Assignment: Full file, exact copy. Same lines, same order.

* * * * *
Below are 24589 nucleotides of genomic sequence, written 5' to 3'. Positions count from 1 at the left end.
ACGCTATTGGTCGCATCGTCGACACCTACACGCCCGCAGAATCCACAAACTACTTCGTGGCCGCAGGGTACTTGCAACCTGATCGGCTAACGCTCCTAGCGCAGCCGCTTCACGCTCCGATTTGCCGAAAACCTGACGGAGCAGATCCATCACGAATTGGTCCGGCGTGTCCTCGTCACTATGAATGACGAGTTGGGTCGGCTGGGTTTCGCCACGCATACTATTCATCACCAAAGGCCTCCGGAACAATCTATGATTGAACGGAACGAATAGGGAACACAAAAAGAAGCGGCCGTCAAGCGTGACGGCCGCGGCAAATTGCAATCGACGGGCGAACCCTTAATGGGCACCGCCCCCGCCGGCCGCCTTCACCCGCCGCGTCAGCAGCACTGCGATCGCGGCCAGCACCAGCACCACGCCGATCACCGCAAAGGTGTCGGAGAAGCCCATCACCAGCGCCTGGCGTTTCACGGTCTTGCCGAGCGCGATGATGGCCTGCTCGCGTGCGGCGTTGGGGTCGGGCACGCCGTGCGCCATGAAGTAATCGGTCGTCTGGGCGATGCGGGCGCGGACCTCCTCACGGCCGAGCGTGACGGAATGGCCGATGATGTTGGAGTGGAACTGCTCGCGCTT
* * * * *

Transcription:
Below are 24589 nucleotides of genomic sequence, written 5' to 3'. Positions count from 1 at the left end.
ACGCTATTGGTCGCATCGTCGACACCTACACGCCCGCAGAATCCACAAACTACTTCGTGGCCGCAGGGTACTTGCAACCTGATCGGCTAACGCTCCTAGCGCAGCCGCTTCACGCTCCGATTTGCCGAAAACCTGACGGAGCAGATCCATCACGAATTGGTCCGGCGTGTCCTCGTCACTATGAATGACGAGTTGGGTCGGCTGGGTTTCGCCACGCATACTATTCATCACCAAAGGCCTCCGGAACAATCTATGATTGAACGGAACGAATAGGGAACACAAAAAGAAGCGGCCGTCAAGCGTGACGGCCGCGGCAAATTGCAATCGACGGGCGAACCCTTAATGGGCACCGCCCCCGCCGGCCGCCTTCACCCGCCGCGTCAGCAGCACTGCGATCGCGGCCAGCACCAGCACCACGCCGATCACCGCAAAGGTGTCGGAGAAGCCCATCACCAGCGCCTGGCGTTTCACGGTCTTGCCGAGCGCGATGATGGCCTGCTCGCGTGCGGCGTTGGGGTCGGGCACGCCGTGCGCCATGAAGTAATCGGTCGTCTGGGCGATGCGGGCGCGGACCTCCTCACGGCCGAGCGTGACGGAATGGCCGATGATGTTGGAGTGGAACTGCTCGCGCTT